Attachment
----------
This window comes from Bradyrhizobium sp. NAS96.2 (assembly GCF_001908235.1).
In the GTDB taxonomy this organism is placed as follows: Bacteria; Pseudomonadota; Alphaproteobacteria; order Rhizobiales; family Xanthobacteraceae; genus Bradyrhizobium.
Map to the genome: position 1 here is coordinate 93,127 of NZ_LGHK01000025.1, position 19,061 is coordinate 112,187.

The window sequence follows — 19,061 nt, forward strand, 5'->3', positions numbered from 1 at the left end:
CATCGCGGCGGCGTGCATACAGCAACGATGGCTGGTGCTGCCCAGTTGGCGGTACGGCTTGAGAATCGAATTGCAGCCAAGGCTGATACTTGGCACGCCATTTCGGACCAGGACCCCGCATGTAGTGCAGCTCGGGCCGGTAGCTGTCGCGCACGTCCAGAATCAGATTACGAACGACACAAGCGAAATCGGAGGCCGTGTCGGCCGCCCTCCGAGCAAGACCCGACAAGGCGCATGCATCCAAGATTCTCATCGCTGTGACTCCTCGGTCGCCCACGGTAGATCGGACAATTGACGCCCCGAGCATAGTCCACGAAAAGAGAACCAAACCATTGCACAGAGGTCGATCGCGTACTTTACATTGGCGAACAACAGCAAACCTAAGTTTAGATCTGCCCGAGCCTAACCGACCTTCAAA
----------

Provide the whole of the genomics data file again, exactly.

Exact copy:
This window comes from Bradyrhizobium sp. NAS96.2 (assembly GCF_001908235.1).
In the GTDB taxonomy this organism is placed as follows: Bacteria; Pseudomonadota; Alphaproteobacteria; order Rhizobiales; family Xanthobacteraceae; genus Bradyrhizobium.
Map to the genome: position 1 here is coordinate 93,127 of NZ_LGHK01000025.1, position 19,061 is coordinate 112,187.

The window sequence follows — 19,061 nt, forward strand, 5'->3', positions numbered from 1 at the left end:
CATCGCGGCGGCGTGCATACAGCAACGATGGCTGGTGCTGCCCAGTTGGCGGTACGGCTTGAGAATCGAATTGCAGCCAAGGCTGATACTTGGCACGCCATTTCGGACCAGGACCCCGCATGTAGTGCAGCTCGGGCCGGTAGCTGTCGCGCACGTCCAGAATCAGATTACGAACGACACAAGCGAAATCGGAGGCCGTGTCGGCCGCCCTCCGAGCAAGACCCGACAAGGCGCATGCATCCAAGATTCTCATCGCTGTGACTCCTCGGTCGCCCACGGTAGATCGGACAATTGACGCCCCGAGCATAGTCCACGAAAAGAGAACCAAACCATTGCACAGAGGTCGATCGCGTACTTTACATTGGCGAACAACAGCAAACCTAAGTTTAGATCTGCCCGAGCCTAACCGACCTTCAAA